Victor Claar: Keynes was very influential in framing the ways that modern Americans think about themselves, and their economic life, and some of that happened with Keynes, but a lot of it came along a couple of decades later in the 1960s, so popularizers of these ideas for the masses in the United States were people like John Kenneth Galbraith, who through his book The Affluent Society, got people super focused on consumerism. In The Affluent Society, John Kenneth Galbraith frustration was with Madison Avenue Advertising, and he made the argument that Americans in the 1960s during the Madman Era, they in fact were helpless, automatons who were going to the store, and buying Cocoa Puffs, not because they really needed them, or really liked them, just because they thought they did through powerful advertising.

Now, my response to that sort of claim would be, well this would be great. Let's get people to really think about whether or not they need Cocoa Puffs, and whether there are other life choices they can make that would be more valuable. John Kenneth Galbraith said, "No, we need government to intervene in the advertising space, and in the production space as well so that we have better consumption goods available to us, and we're not as drawn away by fancy advertising."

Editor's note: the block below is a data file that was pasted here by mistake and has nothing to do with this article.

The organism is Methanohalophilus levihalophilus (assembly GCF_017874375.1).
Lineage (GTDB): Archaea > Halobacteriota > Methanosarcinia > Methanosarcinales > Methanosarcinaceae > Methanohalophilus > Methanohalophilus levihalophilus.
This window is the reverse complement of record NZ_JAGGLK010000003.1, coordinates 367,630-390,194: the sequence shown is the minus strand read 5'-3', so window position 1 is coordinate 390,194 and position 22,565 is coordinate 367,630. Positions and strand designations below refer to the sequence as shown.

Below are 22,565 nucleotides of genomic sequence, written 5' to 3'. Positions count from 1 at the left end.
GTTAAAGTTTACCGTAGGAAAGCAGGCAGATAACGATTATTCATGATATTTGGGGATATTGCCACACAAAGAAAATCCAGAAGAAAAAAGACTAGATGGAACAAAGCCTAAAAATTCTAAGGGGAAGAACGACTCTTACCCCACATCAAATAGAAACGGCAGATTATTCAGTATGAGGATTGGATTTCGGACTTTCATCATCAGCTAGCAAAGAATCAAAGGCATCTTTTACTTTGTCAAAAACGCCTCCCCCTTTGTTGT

Scott Rae: Okay, so in light of that, what do you guys make of the critique that we often hear that market economies are producing unhealthy consumerism? We've seen on the surface that, that might have some merit to it.

Greg Forster: I think the question is what do you mean by a market economy? Does respecting human rights produce consumerism? Would be another way of putting it, but once you respect people's property rights, you have said some sort of market economy is what you're going to have, because if people have basic rights to own property, and not have it arbitrarily taken away from them to enter into contracts, and not have those contracts arbitrarily abrogated, or messed with, then you're saying you want some sort of market economy.

It's one thing to say the market economy produces consumerism. It's another thing to say respecting human dignity and human rights gives people the freedom to make their own choices, which they often use in consumeristic ways, but I think we can go beyond that. I think, we can go beyond that, and say we didn't have this consumerism before the rise of systems of thought like Keynes's and like Thorstein Veblen's, and others, which kind of encouraged us to think in this way, and it's not just by... Let me put it this way. It's true that by giving people the right to control their own lives you are creating space which can be used wrongly, and people will have some level of vise, some level of crassness regardless, because if you give people freedom, people will sometimes use it wrongly.